Often, people assume it would be a significant hassle and expense to fight a vast auto manufacturer over a defective new car. But that’s precisely why lemon laws were introduced.
If your new vehicle meets state lemon law requirements, you may be eligible for a replacement or refund.
State lemon laws and the federal Magnuson-Moss Warranty Act are designed to give consumers remedies that exceed the scope of a manufacturer’s express or implied warranties. A warranty might obligate the manufacturer to make repairs within a specified time or trigger a buyback provision in certain circumstances, but lemon laws go beyond this. They also address situations where a manufacturer might knowingly sell a defective car or truck.
If you believe your car or truck is a lemon, it is essential to report the problem to the manufacturer as soon as possible. Reviewing your owner’s manual or looking at the warranty booklet, you can find the manufacturer’s contact information. It is also helpful to keep meticulous records of all repair attempts, copies of receipts and invoices, and logs of phone calls with the dealer or manufacturer.
Most states require that you give the manufacturer reasonable opportunities to repair your vehicle before filing a lemon law claim. In addition, the defect must be a severe safety hazard or significantly impair the value of your vehicle. In some cases, a significant impairment in value can result from several more minor defects that add up over time.
After you have given the manufacturer a reasonable number of repair attempts, your attorney can help you file for arbitration. The decision issued by the arbitrator will determine whether your case meets the requirements for protection under what is lemon law protects and, if it does, how much compensation you should receive.
Lemon laws require manufacturers (and distributors and sellers, sometimes) to fix a defective car or truck within a reasonable time. Depending on the state law and what is included in your warranty, this may include repairing or replacing parts and even covering rental expenses.
If a manufacturer cannot fix a vehicle after a reasonable number of repair attempts, the consumer has the right to receive a refund or replacement. However, this can be complicated, and having an experienced lemon law attorney to assist you can be highly beneficial.
Some states have programs where you can apply for arbitration. Before doing this, however, you must report your ongoing problems to the manufacturer. Check your owner’s manual/warranty booklet for the appropriate contact information. You will likely have to write and send a letter by certified or registered mail. Keeping a copy of this letter and the postal receipt for potential inclusion in your lemon law case is essential.
Once your application for arbitration is accepted, an arbitrator will review the evidence and decide how to proceed. If the arbitrator decides you are eligible for relief, they will issue a written decision stating what compensation you are entitled to receive.
Under the lemon law and the federal Magnuson-Moss Warranty Act, if you buy or lease a vehicle that is defective in a way that can’t be repaired after a reasonable number of repair attempts, the manufacturer must provide compensation to you. This could include a refund, a replacement, or cash compensation. Detailed maintenance records can make a difference in your lemon law case, so it is essential to keep good ones. A qualified attorney can assist in collecting the necessary documents for a lemon law claim.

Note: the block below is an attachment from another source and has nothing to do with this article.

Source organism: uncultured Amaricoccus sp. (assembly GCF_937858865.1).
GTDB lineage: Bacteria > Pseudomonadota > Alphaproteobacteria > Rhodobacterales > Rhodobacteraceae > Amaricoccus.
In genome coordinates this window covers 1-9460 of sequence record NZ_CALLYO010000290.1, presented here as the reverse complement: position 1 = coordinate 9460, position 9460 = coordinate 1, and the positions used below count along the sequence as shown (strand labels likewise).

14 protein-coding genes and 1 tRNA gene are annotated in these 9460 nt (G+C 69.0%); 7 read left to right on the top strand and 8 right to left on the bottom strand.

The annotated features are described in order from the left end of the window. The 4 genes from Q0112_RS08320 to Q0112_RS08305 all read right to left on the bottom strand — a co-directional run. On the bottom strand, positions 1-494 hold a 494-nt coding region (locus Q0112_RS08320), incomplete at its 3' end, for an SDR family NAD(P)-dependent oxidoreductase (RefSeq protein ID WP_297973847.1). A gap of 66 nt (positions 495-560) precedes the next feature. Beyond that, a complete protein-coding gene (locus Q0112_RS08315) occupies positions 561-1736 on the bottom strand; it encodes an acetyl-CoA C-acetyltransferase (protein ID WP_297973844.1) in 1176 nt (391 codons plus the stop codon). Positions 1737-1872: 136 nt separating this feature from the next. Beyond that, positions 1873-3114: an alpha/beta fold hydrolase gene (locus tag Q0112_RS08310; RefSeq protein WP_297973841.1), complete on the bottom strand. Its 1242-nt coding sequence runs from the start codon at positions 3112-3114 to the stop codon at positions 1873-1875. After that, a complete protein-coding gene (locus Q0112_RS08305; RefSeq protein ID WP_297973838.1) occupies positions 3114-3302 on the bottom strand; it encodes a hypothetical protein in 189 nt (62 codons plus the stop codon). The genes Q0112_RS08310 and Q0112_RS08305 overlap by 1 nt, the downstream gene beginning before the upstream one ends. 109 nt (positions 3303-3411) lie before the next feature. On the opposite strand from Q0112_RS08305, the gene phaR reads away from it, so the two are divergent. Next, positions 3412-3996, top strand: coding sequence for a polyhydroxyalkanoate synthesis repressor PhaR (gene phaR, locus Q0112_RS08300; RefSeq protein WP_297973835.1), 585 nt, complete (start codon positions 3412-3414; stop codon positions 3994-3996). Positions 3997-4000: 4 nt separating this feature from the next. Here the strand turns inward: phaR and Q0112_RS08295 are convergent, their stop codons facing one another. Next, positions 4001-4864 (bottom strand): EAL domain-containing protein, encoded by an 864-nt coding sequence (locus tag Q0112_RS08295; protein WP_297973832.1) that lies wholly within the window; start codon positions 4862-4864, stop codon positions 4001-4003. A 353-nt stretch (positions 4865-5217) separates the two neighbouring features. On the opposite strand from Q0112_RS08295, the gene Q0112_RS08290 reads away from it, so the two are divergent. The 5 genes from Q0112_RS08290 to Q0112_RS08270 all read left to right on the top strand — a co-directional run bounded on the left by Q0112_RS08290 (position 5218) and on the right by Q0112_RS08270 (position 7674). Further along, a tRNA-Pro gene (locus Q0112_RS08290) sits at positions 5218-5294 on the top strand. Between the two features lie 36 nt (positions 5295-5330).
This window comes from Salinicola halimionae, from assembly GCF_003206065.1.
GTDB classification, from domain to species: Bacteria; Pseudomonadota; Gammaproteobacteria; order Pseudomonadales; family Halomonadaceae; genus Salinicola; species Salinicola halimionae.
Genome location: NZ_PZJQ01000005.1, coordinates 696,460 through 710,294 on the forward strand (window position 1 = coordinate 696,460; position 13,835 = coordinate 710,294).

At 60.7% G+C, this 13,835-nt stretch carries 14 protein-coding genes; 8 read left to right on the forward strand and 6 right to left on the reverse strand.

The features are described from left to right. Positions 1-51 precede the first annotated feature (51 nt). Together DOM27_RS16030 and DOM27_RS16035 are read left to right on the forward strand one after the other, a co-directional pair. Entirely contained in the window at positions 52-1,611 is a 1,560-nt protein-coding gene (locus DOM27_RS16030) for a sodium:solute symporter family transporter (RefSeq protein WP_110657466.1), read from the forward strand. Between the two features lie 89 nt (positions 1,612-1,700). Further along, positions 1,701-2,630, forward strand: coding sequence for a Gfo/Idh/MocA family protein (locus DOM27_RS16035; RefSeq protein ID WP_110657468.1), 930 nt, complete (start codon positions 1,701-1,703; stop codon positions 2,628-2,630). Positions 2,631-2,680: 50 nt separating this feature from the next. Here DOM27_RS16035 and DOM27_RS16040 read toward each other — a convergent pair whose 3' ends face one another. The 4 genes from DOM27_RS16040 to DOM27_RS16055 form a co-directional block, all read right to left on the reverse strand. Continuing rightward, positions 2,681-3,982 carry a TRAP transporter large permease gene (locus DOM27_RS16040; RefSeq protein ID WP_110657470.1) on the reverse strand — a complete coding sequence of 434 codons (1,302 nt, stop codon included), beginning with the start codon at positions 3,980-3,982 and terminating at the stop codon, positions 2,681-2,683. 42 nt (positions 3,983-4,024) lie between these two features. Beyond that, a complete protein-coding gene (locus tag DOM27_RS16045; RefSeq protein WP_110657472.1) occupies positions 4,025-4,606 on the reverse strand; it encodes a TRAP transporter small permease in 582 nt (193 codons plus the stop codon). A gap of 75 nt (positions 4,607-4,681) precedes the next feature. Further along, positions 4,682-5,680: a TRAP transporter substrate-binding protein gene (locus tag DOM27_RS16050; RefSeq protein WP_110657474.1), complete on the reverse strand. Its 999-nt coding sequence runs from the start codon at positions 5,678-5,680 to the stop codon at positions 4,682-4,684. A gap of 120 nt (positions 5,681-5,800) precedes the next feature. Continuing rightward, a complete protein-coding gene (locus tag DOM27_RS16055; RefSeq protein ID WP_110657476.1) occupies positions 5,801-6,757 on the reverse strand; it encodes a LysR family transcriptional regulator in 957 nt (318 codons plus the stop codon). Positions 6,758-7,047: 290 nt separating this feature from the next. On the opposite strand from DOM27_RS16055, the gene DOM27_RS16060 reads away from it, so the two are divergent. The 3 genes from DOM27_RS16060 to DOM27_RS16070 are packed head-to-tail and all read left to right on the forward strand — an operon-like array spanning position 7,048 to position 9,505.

Generally, to qualify as a lemon under state and federal laws, you must have purchased or leased a defective product covered by the manufacturer’s original factory warranty. This includes vehicles, manufactured homes, motorcycles, boats, and consumer appliances. You must also report the problem to the manufacturer or its dealer within a specific period after discovering it.
If you win your lemon law claim, the manufacturer must repurchase or replace the vehicle with one of the same model year, value, and mileage as the defective item. If you opt for a repurchase, the manufacturer must pay your original purchase price plus any trade-in allowances or license and registration fees.
Most states require that you participate in the manufacturer’s program before you sue in court for a refund or replacement. Taking these steps first is often less stressful than a lawsuit and can save you money in legal fees. A lemon law attorney can assist with meeting requirements for a refund or replacement.
The lemon law is a mechanism for consumers to get compensation when buying a defective car or other consumer product. It relies on both express and implied warranties. An express warranty is a promise made by a manufacturer or distributor, while an implied warranty is based on common law or statute. Both types of warranties require sellers to correct defects in their products or to replace them if they are defective.
The first step in a lemon law case is noticing the defect. Then, you must bring the vehicle to the manufacturer or an authorized dealer for repair. Most states require that you give the manufacturer a reasonable number of repair attempts before the vehicle is considered a lemon. An experienced attorney will ensure you have documented the number of repairs and provide the manufacturer with a fair chance to fix the vehicle before you file a lemon law claim.
Most states have an out-of-court dispute resolution program if you cannot resolve your car problem with the manufacturer through negotiation.